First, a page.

A Face Fit for the Job

Posted on July 12, 2017

Whether be it a law firm or mafia mob, every organisation has a boss. The boss is usually a person who started from the bottom and worked their way to the top. But do some leaders rise more easily than others because of their facial appearance?

Dan Re and Nicholas Rule, psychologists from the University of Toronto, researched this question. Previous research had found that we tend to vote for politicians with more masculine faces in times of war, and more baby-faced politicians during periods of peace.

Re and Rule’s research on executives in law firms found that higher-ranking attorneys had higher ratings for power than those with rankings lower than them, based on their photographs alone. Interestingly, social skill had no relation to rank, even though lawyers are known to use their social and intellectual skills to win a case. Re and Rule suggests this is because social skills are seen as a common trait that attorneys have. Hence, differences in power is made through appearance instead.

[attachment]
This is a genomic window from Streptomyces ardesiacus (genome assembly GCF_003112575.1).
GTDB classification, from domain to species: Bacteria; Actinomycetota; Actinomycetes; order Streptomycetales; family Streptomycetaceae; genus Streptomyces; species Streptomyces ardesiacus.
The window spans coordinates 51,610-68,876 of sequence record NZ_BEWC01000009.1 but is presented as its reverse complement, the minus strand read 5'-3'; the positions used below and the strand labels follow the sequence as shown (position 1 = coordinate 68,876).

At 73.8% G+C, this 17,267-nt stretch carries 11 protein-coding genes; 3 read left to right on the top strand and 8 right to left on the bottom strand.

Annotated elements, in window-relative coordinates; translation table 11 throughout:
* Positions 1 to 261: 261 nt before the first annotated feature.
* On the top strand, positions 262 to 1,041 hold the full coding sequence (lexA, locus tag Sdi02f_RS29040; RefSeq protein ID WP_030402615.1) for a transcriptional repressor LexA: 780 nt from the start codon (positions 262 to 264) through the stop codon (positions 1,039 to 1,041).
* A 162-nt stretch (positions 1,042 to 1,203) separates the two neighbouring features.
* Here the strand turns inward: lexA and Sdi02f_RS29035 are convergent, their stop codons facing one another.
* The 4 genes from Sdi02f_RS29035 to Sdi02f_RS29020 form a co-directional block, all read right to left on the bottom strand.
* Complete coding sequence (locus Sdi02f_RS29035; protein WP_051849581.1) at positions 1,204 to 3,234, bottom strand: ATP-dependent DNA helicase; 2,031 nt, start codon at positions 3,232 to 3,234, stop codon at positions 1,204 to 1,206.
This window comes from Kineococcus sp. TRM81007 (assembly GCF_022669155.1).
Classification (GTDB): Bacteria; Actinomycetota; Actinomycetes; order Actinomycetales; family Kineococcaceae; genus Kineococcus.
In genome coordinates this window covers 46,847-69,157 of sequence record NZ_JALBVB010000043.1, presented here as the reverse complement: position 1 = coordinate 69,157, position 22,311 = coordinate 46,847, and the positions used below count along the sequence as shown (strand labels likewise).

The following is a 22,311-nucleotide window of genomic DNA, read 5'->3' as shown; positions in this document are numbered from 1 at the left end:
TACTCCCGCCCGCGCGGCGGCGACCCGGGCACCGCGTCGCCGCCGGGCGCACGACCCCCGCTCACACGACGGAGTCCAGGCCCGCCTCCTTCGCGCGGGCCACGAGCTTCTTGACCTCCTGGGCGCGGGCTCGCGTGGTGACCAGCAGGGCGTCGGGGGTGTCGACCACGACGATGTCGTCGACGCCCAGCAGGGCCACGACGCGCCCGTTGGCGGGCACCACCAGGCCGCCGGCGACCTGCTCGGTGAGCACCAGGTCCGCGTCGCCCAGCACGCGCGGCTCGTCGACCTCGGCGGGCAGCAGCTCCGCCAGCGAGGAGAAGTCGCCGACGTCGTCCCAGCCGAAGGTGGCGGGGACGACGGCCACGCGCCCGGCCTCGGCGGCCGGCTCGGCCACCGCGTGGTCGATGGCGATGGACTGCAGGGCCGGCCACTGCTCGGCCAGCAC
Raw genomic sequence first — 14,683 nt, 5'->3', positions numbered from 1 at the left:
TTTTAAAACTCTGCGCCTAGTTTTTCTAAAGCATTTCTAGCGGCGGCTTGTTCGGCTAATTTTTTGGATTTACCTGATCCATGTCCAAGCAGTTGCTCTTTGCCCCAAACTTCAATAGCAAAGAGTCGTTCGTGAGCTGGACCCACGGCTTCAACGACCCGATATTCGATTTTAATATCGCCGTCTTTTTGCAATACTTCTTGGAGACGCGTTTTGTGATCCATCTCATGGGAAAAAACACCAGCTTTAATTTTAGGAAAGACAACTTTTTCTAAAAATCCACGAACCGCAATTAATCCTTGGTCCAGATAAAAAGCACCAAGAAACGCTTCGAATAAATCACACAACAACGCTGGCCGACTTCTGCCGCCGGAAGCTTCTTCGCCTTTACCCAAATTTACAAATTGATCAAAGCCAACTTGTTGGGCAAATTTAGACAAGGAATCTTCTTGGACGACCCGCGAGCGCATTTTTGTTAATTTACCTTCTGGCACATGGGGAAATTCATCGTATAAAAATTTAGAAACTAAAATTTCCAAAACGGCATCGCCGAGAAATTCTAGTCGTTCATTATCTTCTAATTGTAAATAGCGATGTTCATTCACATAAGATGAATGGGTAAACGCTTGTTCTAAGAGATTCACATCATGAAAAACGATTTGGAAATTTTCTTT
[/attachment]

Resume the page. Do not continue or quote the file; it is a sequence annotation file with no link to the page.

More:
What about organisations like the mafia, where physical strength is the norm? Re and Rule found that mafia members with higher ranks looked more socially skilful. In the mafia, everyone can throw a punch, but intelligence is needed to rise to the top.

Re and Rule point out that rising to the top in an organisation depends on what is valuable within the group. Hence, valued facial traits for leadership selection differ between organisations.

Category(s):Other, Workplace Issues

Source material from Psychology Today

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